By Kyle Peveto, Arts Editor
The spring semester had just begun. Sing Song preparation was underway and students were preparing for Wednesday night worship services.
Twelve years ago, when the United States began an air attack on Iraq, campus life was very much the same.
Photographs from the Jan. 17, 1991, special edition of the Optimist, also released on a Thursday, featured a group of Young Republicans at a war support rally after a peace walk in downtown Abilene.
Students gathered in the Chapel on the Hill for continuous prayer and messages from faculty.
Wednesday’s faculty prayer circle paralleled the ongoing prayer that occurred in 1991.
Though students have been occupied with the war, less action has been taken in Abilene.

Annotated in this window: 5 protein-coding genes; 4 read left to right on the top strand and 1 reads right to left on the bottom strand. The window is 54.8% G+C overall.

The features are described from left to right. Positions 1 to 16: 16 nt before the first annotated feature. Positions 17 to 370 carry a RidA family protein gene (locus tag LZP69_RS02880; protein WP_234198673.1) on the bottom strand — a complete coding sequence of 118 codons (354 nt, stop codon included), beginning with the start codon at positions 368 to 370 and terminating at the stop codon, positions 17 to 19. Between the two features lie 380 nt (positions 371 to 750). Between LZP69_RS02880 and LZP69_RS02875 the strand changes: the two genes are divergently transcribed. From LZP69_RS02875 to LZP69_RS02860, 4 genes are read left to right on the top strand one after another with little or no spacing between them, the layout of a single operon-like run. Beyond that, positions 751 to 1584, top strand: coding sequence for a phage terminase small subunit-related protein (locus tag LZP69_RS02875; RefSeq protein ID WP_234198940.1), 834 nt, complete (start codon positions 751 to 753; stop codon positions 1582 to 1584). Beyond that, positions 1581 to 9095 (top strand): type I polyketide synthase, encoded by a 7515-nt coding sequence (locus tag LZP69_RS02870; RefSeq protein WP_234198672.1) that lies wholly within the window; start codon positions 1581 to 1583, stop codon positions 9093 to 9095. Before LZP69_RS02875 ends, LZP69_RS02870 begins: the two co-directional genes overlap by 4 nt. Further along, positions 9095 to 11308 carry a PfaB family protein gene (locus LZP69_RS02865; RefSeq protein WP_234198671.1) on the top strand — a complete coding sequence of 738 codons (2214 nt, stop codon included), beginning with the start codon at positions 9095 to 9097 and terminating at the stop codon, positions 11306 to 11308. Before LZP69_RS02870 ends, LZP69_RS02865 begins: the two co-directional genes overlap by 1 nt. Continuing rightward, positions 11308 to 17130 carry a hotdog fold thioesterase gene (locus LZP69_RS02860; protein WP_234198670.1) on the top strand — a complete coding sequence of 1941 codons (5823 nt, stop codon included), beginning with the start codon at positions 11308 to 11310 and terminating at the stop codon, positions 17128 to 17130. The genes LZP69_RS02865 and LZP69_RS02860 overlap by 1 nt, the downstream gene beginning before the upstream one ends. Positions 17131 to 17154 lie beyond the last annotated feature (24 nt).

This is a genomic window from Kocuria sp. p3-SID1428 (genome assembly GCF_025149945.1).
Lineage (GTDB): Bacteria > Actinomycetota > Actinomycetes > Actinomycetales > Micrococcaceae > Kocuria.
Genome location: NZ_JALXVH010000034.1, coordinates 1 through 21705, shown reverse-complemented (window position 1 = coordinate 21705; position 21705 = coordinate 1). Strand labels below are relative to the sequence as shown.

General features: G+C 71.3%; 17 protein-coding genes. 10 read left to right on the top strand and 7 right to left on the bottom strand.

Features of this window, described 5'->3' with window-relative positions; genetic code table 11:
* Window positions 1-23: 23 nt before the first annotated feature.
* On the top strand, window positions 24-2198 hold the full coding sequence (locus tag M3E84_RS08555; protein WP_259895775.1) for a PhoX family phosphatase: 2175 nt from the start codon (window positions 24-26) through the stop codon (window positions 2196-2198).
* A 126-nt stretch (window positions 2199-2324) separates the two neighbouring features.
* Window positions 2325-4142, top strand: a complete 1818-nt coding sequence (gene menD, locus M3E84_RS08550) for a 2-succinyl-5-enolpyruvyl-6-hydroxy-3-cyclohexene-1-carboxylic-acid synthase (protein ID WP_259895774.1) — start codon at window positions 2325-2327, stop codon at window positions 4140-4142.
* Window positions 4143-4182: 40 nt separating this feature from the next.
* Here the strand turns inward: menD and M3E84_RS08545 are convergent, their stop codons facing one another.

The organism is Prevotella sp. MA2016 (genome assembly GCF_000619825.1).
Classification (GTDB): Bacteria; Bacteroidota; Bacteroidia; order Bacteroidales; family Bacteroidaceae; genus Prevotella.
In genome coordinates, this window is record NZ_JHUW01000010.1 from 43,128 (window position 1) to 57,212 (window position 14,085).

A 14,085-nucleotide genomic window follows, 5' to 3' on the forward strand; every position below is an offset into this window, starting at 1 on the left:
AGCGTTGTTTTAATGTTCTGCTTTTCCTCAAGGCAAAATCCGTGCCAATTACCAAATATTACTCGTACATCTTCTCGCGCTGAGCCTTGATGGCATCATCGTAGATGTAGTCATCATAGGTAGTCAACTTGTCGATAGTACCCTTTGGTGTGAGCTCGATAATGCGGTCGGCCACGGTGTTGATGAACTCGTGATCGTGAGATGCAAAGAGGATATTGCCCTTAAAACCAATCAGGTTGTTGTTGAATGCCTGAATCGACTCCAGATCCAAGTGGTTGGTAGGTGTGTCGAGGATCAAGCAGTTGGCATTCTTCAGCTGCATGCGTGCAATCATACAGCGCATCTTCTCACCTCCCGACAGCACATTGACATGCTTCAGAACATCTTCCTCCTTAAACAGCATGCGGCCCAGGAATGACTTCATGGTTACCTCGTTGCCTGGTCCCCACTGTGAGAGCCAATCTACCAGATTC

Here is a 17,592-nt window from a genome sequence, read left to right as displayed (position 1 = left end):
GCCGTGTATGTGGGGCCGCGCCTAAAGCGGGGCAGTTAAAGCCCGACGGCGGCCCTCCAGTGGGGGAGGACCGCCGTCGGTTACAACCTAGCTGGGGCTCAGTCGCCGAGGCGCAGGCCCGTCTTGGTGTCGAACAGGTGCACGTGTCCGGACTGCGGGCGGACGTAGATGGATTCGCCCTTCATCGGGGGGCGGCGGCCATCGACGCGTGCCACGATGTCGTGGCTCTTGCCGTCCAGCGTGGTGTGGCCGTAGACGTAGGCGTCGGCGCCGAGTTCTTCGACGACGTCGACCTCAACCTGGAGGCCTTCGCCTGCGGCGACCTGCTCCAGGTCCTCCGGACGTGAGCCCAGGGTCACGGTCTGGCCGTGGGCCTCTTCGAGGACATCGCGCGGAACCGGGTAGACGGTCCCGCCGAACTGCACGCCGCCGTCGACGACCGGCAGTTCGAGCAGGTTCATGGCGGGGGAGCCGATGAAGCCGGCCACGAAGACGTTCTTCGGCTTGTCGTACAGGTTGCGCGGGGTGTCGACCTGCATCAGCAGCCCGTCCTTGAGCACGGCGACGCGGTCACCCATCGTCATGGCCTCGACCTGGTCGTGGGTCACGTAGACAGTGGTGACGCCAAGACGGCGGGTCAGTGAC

“It was not as big of a deal here,” said Dr. Neal Coates, assistant professor of political science. “Abilene is not Houston or Dallas, Abilene is a pretty conservative town.”
Coates said the war has been a topic of great importance in his political science courses, especially his Politics of the Middle East class.
“It is of great importance now, since it is upon us,” Coates said.
The war has not weighed heavily on students’ minds because it has not directly affected them, he added.
Differences between the current war with Iraq and the war in 1991 are few, but large.
“The threat was more immediate in ’91,” he said. “A lot more countries sent soldiers then.”
War with Iraq has been looming since the war on terror began after the Sept. 11 attacks.
“It’s like people are saying, ‘finally, let’s just get this over with,'” Coates said.